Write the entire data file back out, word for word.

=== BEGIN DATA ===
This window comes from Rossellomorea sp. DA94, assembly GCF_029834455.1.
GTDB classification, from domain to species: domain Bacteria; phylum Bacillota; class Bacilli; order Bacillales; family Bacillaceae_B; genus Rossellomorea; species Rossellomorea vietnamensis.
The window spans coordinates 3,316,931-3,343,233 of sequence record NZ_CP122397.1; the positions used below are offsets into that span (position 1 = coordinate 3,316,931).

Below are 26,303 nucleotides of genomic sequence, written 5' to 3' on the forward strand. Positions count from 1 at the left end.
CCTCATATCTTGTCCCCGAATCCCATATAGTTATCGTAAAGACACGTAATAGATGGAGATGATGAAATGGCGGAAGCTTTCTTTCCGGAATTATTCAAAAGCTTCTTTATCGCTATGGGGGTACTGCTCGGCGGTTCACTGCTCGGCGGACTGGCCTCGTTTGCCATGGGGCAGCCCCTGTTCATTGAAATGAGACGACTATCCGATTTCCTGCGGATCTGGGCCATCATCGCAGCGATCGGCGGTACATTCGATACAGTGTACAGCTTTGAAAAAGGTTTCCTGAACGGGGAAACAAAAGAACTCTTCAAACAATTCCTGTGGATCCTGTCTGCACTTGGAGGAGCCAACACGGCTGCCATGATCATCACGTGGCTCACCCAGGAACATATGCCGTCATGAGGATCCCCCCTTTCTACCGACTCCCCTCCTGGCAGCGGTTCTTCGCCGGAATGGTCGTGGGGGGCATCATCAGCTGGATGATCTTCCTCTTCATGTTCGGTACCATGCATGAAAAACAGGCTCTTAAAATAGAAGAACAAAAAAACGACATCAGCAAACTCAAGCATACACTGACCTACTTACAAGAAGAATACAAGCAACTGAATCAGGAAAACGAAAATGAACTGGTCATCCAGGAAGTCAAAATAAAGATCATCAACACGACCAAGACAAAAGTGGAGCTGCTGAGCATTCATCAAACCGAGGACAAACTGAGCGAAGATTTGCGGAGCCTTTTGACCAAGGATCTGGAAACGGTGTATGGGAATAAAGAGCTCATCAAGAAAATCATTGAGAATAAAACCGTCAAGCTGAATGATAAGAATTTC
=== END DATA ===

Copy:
This window comes from Rossellomorea sp. DA94, assembly GCF_029834455.1.
GTDB classification, from domain to species: domain Bacteria; phylum Bacillota; class Bacilli; order Bacillales; family Bacillaceae_B; genus Rossellomorea; species Rossellomorea vietnamensis.
The window spans coordinates 3,316,931-3,343,233 of sequence record NZ_CP122397.1; the positions used below are offsets into that span (position 1 = coordinate 3,316,931).

Below are 26,303 nucleotides of genomic sequence, written 5' to 3' on the forward strand. Positions count from 1 at the left end.
CCTCATATCTTGTCCCCGAATCCCATATAGTTATCGTAAAGACACGTAATAGATGGAGATGATGAAATGGCGGAAGCTTTCTTTCCGGAATTATTCAAAAGCTTCTTTATCGCTATGGGGGTACTGCTCGGCGGTTCACTGCTCGGCGGACTGGCCTCGTTTGCCATGGGGCAGCCCCTGTTCATTGAAATGAGACGACTATCCGATTTCCTGCGGATCTGGGCCATCATCGCAGCGATCGGCGGTACATTCGATACAGTGTACAGCTTTGAAAAAGGTTTCCTGAACGGGGAAACAAAAGAACTCTTCAAACAATTCCTGTGGATCCTGTCTGCACTTGGAGGAGCCAACACGGCTGCCATGATCATCACGTGGCTCACCCAGGAACATATGCCGTCATGAGGATCCCCCCTTTCTACCGACTCCCCTCCTGGCAGCGGTTCTTCGCCGGAATGGTCGTGGGGGGCATCATCAGCTGGATGATCTTCCTCTTCATGTTCGGTACCATGCATGAAAAACAGGCTCTTAAAATAGAAGAACAAAAAAACGACATCAGCAAACTCAAGCATACACTGACCTACTTACAAGAAGAATACAAGCAACTGAATCAGGAAAACGAAAATGAACTGGTCATCCAGGAAGTCAAAATAAAGATCATCAACACGACCAAGACAAAAGTGGAGCTGCTGAGCATTCATCAAACCGAGGACAAACTGAGCGAAGATTTGCGGAGCCTTTTGACCAAGGATCTGGAAACGGTGTATGGGAATAAAGAGCTCATCAAGAAAATCATTGAGAATAAAACCGTCAAGCTGAATGATAAGAATTTC